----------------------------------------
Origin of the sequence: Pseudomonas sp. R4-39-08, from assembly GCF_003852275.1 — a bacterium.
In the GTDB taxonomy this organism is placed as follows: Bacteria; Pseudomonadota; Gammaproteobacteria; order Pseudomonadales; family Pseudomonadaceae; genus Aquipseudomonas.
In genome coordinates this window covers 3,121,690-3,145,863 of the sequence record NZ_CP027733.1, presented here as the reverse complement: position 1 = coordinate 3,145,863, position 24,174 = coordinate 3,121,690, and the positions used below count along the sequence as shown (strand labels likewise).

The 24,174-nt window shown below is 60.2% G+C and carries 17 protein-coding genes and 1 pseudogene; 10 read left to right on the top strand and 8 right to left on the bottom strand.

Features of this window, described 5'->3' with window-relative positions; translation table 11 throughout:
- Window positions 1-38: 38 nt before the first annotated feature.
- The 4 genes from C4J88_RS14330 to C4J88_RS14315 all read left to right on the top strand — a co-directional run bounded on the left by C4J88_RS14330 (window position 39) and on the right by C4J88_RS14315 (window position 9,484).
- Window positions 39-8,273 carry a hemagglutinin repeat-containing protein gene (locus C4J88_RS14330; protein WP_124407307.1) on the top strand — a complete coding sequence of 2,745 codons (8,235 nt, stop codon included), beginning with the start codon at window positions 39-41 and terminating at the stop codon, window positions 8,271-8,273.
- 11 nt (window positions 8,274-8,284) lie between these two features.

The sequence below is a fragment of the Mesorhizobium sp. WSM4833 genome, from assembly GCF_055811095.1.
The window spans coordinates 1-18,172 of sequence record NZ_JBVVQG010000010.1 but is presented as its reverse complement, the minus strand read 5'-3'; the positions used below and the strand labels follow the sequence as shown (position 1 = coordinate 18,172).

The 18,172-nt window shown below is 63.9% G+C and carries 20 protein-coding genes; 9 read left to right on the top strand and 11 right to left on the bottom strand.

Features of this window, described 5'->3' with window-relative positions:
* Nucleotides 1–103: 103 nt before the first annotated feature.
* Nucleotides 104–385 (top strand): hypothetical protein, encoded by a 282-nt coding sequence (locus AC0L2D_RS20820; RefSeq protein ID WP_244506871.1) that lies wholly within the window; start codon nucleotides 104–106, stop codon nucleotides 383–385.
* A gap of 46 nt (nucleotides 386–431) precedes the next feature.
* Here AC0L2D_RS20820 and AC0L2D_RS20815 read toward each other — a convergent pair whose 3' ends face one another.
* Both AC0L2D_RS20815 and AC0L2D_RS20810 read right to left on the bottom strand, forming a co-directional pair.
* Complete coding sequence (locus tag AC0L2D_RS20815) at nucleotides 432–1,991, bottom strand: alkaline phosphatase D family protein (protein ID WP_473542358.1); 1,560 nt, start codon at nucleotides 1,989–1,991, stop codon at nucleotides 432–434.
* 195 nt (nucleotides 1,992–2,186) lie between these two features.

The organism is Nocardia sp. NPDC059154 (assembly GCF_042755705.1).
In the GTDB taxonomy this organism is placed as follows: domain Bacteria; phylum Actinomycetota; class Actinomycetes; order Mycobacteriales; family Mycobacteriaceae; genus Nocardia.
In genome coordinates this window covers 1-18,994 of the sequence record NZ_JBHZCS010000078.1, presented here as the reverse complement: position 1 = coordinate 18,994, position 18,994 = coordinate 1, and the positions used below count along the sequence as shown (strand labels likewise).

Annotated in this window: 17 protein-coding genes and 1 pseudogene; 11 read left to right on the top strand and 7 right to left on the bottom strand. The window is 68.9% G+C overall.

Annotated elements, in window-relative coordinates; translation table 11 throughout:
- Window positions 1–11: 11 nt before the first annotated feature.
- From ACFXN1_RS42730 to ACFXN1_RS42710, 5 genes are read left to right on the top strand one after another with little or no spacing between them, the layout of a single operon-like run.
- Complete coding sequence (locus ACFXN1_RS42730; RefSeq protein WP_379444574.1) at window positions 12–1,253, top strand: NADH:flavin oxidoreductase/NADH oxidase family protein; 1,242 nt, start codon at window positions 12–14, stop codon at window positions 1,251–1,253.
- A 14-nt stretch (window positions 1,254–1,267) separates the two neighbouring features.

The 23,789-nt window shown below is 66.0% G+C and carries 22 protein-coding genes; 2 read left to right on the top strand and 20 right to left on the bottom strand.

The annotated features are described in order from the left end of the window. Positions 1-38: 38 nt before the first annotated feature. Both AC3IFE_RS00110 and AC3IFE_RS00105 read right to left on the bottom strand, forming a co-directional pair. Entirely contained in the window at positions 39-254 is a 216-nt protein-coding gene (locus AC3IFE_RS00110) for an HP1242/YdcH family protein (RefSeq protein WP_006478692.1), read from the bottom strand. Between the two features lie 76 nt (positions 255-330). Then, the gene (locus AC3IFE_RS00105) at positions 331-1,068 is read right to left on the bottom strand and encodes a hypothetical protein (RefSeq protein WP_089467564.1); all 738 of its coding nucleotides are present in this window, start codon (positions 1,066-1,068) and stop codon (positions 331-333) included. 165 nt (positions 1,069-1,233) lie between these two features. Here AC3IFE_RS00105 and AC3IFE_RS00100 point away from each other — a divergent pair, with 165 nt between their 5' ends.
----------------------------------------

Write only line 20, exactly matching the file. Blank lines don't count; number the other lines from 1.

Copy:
* 195 nt (nucleotides 1,992–2,186) lie between these two features.